I had a recent experience that made me realize that employees are often better at working around our exec grand plans than we can ever imagine.
I recently had to get a service repair man to visit my home from my local satellite provider, Bell ExpressVu because of some issues with reception on my PVR. The first time the guy came over I was not home so my wife had to deal with him. She told me that he wasn't very helpful to the point of rude and had no idea as to what the problem was or how to fix it. He scheduled to come back and this time I made sure I was home. When he returned a week later I spent an hour with him explaining the ins and outs of the wiring in my house to prove the problem was with their hardware and not my wiring. He then used my phone to call his call centre where he sat in the call queue like any other customer while he knocked back any beverage we offered. When he finally got through he told HQ it was a receiver problem and that they should send a new one out.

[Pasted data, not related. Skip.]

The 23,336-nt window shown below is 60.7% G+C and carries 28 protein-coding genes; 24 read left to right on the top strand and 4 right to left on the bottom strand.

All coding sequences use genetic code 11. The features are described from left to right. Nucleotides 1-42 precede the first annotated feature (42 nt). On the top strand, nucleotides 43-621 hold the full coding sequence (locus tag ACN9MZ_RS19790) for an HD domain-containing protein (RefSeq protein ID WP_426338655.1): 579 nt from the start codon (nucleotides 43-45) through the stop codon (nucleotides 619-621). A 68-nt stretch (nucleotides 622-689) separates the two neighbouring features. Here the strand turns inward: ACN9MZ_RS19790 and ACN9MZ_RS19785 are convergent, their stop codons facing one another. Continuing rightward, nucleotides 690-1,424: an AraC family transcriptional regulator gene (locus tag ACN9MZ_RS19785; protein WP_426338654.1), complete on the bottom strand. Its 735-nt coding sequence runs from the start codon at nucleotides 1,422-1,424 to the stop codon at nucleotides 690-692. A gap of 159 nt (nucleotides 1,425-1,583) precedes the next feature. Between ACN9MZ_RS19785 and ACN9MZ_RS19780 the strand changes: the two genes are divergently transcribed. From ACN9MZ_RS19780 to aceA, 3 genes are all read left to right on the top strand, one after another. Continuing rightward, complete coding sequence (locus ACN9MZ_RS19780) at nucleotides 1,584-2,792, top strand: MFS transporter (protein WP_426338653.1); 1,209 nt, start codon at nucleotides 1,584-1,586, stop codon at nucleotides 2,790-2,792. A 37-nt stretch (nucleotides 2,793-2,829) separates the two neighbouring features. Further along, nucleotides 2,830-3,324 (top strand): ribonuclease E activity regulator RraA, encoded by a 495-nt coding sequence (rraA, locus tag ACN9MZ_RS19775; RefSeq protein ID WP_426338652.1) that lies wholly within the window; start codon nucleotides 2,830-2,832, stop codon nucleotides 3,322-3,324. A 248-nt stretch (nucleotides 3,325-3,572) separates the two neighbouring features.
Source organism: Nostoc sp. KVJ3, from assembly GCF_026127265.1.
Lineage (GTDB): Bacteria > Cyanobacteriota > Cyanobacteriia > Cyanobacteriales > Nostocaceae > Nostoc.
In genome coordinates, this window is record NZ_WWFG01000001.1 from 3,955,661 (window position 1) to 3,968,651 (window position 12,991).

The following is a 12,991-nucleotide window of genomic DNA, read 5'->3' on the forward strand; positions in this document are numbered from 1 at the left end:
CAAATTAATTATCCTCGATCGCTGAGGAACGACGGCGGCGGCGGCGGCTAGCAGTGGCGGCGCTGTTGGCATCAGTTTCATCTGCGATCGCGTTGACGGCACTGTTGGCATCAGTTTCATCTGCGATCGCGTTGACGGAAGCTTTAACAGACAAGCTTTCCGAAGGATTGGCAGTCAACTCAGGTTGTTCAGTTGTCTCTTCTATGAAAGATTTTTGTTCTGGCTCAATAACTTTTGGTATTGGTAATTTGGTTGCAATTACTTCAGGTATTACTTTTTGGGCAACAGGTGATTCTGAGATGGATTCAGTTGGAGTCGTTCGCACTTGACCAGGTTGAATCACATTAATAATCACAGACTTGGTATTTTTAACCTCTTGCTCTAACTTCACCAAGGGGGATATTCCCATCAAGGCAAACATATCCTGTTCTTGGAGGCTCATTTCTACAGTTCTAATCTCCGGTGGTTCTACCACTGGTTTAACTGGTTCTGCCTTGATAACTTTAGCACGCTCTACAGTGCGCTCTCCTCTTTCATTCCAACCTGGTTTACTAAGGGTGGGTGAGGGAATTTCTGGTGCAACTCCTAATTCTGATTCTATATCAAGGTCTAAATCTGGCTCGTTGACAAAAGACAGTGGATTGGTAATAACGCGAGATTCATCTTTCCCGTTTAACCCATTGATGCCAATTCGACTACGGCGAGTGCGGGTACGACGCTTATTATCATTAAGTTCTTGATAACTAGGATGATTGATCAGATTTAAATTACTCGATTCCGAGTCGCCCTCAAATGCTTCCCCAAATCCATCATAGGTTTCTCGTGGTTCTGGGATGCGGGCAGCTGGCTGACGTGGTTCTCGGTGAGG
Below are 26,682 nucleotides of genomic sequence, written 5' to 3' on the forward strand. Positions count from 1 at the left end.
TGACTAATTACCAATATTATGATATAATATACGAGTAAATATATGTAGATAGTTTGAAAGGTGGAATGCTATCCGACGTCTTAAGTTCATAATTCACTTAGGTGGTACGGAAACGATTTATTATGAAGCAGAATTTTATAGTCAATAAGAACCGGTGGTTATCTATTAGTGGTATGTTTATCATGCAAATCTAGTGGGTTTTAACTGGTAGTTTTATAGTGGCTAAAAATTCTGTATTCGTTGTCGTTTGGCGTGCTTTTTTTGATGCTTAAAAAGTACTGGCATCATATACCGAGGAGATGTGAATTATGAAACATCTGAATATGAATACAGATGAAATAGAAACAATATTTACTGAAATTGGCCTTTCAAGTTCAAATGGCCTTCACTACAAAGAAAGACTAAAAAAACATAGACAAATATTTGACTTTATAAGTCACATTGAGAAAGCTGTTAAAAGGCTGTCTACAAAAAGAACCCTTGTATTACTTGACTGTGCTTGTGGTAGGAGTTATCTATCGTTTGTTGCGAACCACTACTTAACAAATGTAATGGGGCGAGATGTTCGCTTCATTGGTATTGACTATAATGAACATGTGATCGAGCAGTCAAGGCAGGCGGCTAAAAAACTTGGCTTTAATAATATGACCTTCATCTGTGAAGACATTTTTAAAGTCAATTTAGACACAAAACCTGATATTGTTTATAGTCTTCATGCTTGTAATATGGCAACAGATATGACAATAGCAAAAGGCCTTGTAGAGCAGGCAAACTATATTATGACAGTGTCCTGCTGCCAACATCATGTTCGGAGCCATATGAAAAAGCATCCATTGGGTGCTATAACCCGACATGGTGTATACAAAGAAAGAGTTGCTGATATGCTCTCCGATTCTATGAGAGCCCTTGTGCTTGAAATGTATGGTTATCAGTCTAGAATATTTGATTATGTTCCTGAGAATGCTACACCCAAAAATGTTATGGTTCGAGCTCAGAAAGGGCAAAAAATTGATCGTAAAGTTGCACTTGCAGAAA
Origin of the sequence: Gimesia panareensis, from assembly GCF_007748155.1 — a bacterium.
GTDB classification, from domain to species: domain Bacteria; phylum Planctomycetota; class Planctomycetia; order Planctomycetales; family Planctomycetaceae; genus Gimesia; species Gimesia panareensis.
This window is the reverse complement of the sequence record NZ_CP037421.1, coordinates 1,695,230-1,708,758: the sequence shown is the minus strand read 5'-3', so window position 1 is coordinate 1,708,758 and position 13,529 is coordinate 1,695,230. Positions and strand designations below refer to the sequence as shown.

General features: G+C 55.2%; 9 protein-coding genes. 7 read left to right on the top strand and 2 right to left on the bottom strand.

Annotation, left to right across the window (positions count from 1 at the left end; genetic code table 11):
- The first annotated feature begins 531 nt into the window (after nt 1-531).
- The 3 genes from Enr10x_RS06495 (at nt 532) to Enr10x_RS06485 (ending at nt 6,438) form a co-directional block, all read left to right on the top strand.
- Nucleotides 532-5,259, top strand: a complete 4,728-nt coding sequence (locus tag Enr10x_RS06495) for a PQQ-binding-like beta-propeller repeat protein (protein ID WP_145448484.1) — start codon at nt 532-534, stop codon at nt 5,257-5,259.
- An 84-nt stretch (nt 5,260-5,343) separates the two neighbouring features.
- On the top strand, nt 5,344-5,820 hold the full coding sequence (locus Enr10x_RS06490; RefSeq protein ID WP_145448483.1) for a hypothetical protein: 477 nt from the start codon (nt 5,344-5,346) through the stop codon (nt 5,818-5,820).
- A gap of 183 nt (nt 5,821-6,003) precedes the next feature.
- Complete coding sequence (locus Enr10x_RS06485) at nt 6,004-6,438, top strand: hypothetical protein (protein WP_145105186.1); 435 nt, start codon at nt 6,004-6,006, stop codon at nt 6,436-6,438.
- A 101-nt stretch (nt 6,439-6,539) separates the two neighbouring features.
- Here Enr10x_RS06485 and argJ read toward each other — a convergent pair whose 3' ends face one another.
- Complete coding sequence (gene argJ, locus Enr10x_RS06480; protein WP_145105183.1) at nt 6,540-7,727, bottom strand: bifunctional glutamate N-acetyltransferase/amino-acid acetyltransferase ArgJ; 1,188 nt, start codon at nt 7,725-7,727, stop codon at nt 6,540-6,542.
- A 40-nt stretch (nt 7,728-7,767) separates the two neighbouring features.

Just before he left he handed me the job paperwork and told me to sign in two places marked by crosses. I asked if I needed to do anything else but he said, "no, just sign please". Before signing I took a look at the two boxes to sign. The first one asked "was the engineer able to solve your problem" and the second one asked, "would you refer us to a friend". Both sections had a few tick boxes that the engineer was obviously going to fill out on my behalf later!
So this is what I mean by "doing the right but getting it wrong". Bell Expressvu have followed a best practice checklist by collecting feedback around a transaction, measuring advocacy, measuring ability to resolve and I guess based on the engineer's behavior, linking compensation to the employee with these results. However despite following so many best practices by letting the engineer administer the measurement at the front line, they might as well not have bothered.
I am guessing someone at Bell is patting themselves on the back at how "referable" they are and the level of their "ability to solve problem" metrics. They are probably in line for a promotion based on the success of the customer experience program they have rolled out. The reality is that the engineers have figured out how to play the system and the only people benefitting are the employees that are compensated on these false results. The customer is still suffering and Bell probably has no idea.
Nice try Bell, but time to go back to the drawing board.